Trace of real teachings of Buddha


So here we have a interesting sutta

This is Patala Sutta. Patala is part of the old Hindu cosmology. Patala

Monks, when an uninstructed run-of-the-mill person makes the statement, ‘There is a bottomless chasm in the ocean,’ he is talking about something that doesn’t exist, that can’t be found. The word ‘bottomless chasm’ is actually a designation for painful bodily feeling.

"When an uninstructed run-of-the-mill person is touched by a painful bodily feeling, he sorrows, grieves, & laments, beats his breast, becomes distraught. This is called an uninstructed run-of-the-mill person who has not risen up out of the bottomless chasm, who has not gained a foothold.

“When a well-instructed disciple of the noble ones is touched by a painful bodily feeling, he does not sorrow, grieve, or lament, does not beat his breast or become distraught. This is called a well-instructed disciple of the noble ones who has risen up out of the bottomless chasm, whose foothold is gained.”

Whoever can’t endure them
once they’ve arisen —
painful bodily feelings
that could kill living beings —
who trembles at their touch,
who cries & wails,
a weakling with no resilience:
he hasn’t risen up
out of the bottomless chasm
or even gained
a foothold.

Whoever endures them
once they’ve arisen —
painful bodily feelings
that could kill living beings —
who doesn’t tremble at their touch:
he’s risen up
out of the bottomless chasm,
his foothold is gained.



From the Gandhara. It’s like deep training.

Where in Pali I will find similar? Because it’s strange. It’s even mentioned.

How does the quoted passage makes one feel Buddha’s real intention in using worldly terms?

I ve read it. No such feelings arose in me. :open_mouth:

Yes, the practices are named in several suttas of the SN and AN, and then described in detail in the Dutiyasaññāsutta.


Maybe feeling is not a correct word. Excuse my English.

But it seems to me that this text using a term to refer to painful body feeling. I found another example in samyutta that does it also.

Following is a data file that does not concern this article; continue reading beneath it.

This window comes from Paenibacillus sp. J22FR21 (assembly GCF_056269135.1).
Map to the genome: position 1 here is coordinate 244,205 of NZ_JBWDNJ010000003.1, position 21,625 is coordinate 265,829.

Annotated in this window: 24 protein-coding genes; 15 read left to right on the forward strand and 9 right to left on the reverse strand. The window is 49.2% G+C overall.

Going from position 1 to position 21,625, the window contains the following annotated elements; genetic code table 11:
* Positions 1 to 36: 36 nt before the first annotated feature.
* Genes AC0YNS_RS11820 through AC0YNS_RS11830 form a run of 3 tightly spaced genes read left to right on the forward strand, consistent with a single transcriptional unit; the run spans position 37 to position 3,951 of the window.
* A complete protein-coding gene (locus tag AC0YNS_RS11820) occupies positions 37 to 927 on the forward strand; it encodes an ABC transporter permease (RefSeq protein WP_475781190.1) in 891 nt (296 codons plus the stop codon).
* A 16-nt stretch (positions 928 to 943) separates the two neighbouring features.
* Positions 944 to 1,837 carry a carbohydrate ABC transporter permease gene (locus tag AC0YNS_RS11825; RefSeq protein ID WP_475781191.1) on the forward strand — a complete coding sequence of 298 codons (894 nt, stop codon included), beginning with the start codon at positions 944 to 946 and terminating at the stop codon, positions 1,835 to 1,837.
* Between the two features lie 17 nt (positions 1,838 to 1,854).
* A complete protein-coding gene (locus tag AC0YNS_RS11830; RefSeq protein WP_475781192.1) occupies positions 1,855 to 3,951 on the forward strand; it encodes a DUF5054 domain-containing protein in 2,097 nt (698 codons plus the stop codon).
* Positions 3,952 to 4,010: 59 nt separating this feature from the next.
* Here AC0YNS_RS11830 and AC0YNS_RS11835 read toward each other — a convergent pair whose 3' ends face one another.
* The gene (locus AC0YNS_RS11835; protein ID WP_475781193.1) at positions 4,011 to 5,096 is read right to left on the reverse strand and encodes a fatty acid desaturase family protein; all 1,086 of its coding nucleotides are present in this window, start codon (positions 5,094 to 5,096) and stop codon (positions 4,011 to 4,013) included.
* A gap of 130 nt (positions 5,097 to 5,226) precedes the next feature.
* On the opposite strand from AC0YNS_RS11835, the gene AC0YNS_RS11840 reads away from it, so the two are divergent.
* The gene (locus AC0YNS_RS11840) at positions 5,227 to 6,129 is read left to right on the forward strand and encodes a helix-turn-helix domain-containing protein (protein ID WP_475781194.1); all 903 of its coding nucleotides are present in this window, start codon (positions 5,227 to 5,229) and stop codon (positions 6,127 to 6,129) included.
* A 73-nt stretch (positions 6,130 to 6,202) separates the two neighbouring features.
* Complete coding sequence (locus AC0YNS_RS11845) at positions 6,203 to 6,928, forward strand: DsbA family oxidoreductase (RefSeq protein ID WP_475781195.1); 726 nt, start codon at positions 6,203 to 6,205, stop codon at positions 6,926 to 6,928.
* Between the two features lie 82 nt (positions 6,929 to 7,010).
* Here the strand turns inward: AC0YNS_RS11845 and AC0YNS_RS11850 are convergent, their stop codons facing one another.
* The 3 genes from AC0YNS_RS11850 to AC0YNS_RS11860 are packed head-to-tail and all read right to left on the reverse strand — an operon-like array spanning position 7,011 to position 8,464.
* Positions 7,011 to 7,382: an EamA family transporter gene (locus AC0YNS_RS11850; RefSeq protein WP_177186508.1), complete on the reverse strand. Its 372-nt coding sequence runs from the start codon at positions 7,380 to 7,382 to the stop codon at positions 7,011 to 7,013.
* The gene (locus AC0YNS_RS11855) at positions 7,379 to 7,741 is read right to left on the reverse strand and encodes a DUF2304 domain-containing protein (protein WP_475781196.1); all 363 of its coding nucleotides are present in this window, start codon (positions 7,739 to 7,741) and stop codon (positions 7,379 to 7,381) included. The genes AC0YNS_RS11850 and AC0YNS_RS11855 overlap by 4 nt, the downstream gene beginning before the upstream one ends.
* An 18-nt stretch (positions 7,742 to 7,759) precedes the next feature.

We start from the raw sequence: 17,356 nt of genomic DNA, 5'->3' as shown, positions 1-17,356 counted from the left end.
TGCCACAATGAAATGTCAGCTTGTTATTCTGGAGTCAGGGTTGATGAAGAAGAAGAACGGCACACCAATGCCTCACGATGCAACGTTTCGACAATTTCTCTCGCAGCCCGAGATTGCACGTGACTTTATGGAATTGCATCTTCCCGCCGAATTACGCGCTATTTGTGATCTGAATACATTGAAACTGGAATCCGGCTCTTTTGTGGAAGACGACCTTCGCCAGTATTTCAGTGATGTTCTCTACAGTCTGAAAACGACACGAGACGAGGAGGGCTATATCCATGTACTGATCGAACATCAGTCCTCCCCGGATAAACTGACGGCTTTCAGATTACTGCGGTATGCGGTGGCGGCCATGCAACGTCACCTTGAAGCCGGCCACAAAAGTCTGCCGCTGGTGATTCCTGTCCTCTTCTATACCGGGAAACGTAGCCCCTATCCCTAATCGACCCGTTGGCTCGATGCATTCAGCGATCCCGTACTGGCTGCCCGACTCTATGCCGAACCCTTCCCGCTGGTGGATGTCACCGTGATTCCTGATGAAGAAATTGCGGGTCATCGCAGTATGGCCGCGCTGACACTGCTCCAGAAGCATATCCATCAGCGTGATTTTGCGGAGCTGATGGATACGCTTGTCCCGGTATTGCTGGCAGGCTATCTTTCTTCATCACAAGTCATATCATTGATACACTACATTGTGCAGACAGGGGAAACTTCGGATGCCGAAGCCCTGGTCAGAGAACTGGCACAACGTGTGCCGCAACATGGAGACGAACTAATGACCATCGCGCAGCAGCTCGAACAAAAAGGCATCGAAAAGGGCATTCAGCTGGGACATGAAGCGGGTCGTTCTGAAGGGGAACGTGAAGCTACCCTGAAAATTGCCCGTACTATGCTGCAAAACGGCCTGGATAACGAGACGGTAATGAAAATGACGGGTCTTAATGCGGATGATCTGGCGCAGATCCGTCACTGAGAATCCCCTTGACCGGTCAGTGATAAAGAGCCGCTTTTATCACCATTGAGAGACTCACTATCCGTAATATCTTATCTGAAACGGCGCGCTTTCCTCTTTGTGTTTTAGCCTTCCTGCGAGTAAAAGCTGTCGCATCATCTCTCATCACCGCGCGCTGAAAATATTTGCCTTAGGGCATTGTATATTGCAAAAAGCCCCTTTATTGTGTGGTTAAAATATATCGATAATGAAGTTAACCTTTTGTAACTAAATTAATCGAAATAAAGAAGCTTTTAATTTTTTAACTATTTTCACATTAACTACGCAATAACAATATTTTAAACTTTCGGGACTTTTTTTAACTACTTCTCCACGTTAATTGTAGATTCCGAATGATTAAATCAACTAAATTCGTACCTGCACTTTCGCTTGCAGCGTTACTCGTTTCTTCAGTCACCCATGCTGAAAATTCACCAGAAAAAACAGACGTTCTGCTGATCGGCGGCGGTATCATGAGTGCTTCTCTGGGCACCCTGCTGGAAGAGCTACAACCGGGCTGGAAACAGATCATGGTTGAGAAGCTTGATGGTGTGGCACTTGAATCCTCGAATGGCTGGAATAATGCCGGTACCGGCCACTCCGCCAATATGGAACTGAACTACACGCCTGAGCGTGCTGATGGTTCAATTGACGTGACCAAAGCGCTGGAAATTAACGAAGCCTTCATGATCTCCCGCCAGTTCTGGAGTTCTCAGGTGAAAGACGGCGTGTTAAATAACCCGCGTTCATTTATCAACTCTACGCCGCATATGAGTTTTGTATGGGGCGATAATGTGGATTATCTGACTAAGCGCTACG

The seer has crossed the abyss,
with it’s one root, two whirlpools,
Three stains, five extensions,
An ocean with twelve eddies.

I meant the use of worldly terms just to explain what painful feelings the body escaped or will go threw was probably part of early Buddhism


I did see that already. But I am looking for one similar. I wonder if this Gandhara is a lost teaching. Because the part of nondelight seems something Buddha taught to monks to train them while going almsround. I didn’t even find this kind of writing in Vimuttimagga. I searched but found another type of training.

If it’s specifically that part of the sutta that interests you, you might like to compare the first part of the paragraph with the opening of the Cūḷasuññatasutta, MN 121.

As for the next part, I’m not quite sure. It has a familiar air to it, but I can’t immediately think of a parallel.

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I read. Thanks. But it seems we can’t come close that part. It really seems a important training. Even the perception of death is more direct. While in nikayas the monks response to Buddha that they practice it in a different sentence. Things like: if they have practiced in good in Buddha teaching they have done enough. It doesn’t seem mindfulness of death. If you read this, it really makes your mind accept the fact that death will be your end. And the part I’m interested is a wonderful practice. It might be what is meant with voidness. Coming from the word perception which is empty. So if you in village a non-village. Meaning seeing perception as a dream or illusion. Not really being there. Empty. So voidness. Please help me find a complete translation. It seems it was longer. This is just incomplete fragment